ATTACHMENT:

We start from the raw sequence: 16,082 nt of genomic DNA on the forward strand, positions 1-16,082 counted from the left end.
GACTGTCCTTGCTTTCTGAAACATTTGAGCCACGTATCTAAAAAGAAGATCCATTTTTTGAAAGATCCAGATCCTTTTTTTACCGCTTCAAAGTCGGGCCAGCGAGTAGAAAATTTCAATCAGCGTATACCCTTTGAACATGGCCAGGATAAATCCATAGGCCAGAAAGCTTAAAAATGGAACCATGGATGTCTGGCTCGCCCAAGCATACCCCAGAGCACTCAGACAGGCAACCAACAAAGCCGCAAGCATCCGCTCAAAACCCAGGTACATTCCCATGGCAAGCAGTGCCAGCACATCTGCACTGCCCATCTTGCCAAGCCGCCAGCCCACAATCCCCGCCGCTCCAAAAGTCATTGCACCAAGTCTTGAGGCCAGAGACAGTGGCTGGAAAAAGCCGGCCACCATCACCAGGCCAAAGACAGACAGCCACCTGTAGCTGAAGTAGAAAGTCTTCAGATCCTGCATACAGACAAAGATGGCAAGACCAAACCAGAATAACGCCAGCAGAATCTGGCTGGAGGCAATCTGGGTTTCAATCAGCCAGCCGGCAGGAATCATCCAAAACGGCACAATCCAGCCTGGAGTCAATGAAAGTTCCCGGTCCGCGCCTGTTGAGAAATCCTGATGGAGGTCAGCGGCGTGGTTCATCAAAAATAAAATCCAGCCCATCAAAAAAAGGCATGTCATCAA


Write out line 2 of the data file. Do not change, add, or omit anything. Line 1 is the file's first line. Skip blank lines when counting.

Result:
GACTGTCCTTGCTTTCTGAAACATTTGAGCCACGTATCTAAAAAGAAGATCCATTTTTTGAAAGATCCAGATCCTTTTTTTACCGCTTCAAAGTCGGGCCAGCGAGTAGAAAATTTCAATCAGCGTATACCCTTTGAACATGGCCAGGATAAATCCATAGGCCAGAAAGCTTAAAAATGGAACCATGGATGTCTGGCTCGCCCAAGCATACCCCAGAGCACTCAGACAGGCAACCAACAAAGCCGCAAGCATCCGCTCAAAACCCAGGTACATTCCCATGGCAAGCAGTGCCAGCACATCTGCACTGCCCATCTTGCCAAGCCGCCAGCCCACAATCCCCGCCGCTCCAAAAGTCATTGCACCAAGTCTTGAGGCCAGAGACAGTGGCTGGAAAAAGCCGGCCACCATCACCAGGCCAAAGACAGACAGCCACCTGTAGCTGAAGTAGAAAGTCTTCAGATCCTGCATACAGACAAAGATGGCAAGACCAAACCAGAATAACGCCAGCAGAATCTGGCTGGAGGCAATCTGGGTTTCAATCAGCCAGCCGGCAGGAATCATCCAAAACGGCACAATCCAGCCTGGAGTCAATGAAAGTTCCCGGTCCGCGCCTGTTGAGAAATCCTGATGGAGGTCAGCGGCGTGGTTCATCAAAAATAAAATCCAGCCCATCAAAAAAAGGCATGTCATCAA